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Highway 175, Oaxaca to Puerto Angel

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Hwy 175 is one of the most beautiful highways in the world. The highway winds through the Sierra Madre del Sur. The trip from Oaxaca City to Pochutla, where Hwy 175 intersects with coastal Hwy 200, takes about seven hours. So time-consuming is this route, that busses often take the Hwy 190 route and pass through Salina Cruz, where they continue to Pochutla on Hwy 200. Be prepared for motion sickness on the highway due to the twisting nature of the road.

The best way to travel Hwy 175 is by car, so that you can stop and enjoy the countryside and visit the roadside banana stands where many different types of bananas are offered, as well as other items such as cashew nuts (~km 200). Interestingly, the cashew grows on a fruit that looks like a tomato with a single cashew sticking out the end.

Traveling north from Pochutla, the highway ascends rapidly into the mountains, and the climate changes accordingly. Coffee-growing regions are soon reached. Scuba divers should bear in mind that driving this highway after diving is equivalent to flying after diving--you will reach an altitude of 8000' within two or three hours, the same altitude to which airline cabins are pressurized.

The Sierra Madre del Sur mountains are subject to heavy rainfall during the rainy season in most years. The damage is so widespread that the highway is almost always in some state of disrepair. You can check the current condition of Hwy 175 by calling the Rayito de Sol restaurant (9)572-0111 in San José del Pacífico, Oaxaca, a midpoint along the route. Do not drive the highway at night. Damaged areas are difficult to see at night; you will have to drive slower, thus taking more time; the area is sparsely populated and it will be difficult to get help if you need it; it can get very cold at night; and you'll miss the beauty of the trip. There are not many good places to spend the night along the highway. About the only town with nice hotels is San José del Pacífico.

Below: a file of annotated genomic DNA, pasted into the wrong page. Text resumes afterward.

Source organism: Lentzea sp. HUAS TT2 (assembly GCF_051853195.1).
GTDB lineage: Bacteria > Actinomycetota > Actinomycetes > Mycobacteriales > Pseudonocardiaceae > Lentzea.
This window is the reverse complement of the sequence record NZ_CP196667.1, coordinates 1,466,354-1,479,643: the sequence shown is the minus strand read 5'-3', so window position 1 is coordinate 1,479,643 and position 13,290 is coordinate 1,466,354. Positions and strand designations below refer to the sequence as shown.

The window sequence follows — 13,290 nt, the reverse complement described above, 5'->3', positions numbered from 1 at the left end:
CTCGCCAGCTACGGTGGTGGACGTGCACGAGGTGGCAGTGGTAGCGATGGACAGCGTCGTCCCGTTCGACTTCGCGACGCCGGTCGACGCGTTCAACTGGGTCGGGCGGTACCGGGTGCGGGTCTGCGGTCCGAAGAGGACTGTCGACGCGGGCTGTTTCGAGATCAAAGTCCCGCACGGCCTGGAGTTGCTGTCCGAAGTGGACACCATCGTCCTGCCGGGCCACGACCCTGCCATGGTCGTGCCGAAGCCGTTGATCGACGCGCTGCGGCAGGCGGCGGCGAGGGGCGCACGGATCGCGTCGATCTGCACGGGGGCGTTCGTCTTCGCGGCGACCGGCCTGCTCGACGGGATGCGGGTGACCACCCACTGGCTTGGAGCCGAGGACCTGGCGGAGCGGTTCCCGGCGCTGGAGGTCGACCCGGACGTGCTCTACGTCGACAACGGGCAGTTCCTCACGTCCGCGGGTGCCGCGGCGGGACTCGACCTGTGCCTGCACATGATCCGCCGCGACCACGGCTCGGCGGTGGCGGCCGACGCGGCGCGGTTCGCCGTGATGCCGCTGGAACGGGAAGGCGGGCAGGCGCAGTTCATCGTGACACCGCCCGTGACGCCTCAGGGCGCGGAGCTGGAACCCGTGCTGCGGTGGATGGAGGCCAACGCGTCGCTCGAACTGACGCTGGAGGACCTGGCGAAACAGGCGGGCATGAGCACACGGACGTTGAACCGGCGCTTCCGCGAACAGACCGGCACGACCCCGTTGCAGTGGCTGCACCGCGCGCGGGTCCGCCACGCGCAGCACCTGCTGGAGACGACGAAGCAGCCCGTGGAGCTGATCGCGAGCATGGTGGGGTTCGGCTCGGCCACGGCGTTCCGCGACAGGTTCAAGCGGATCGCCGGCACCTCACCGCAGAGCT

This washed out area is marked and is being repaired, but often they are not marked. This is one reason not the drive the highway at night; these gaping holes look like mere shadows in the darkness.

  Here, a landslide has reduced the width of the highway at this spot to one lane. This is a common occurrence. Interestingly, there are places on the highway where small pebbles and sand come down the hillside in a slow, continuous stream. This accumulates in the drainage ditch and is removed regularly by workmen.

Landslide activity increases when there is rainfall.

These photos were taken in March, during the dry season. It is more often cloudy in the mountains, with afternoon showers common.

The sun sets on the Sierra Madre del Sur mountains, seen from Hwy 175.


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The Pacific Coast of Mexico www.tomzap.com Tom Penick:  tom@tomzap.com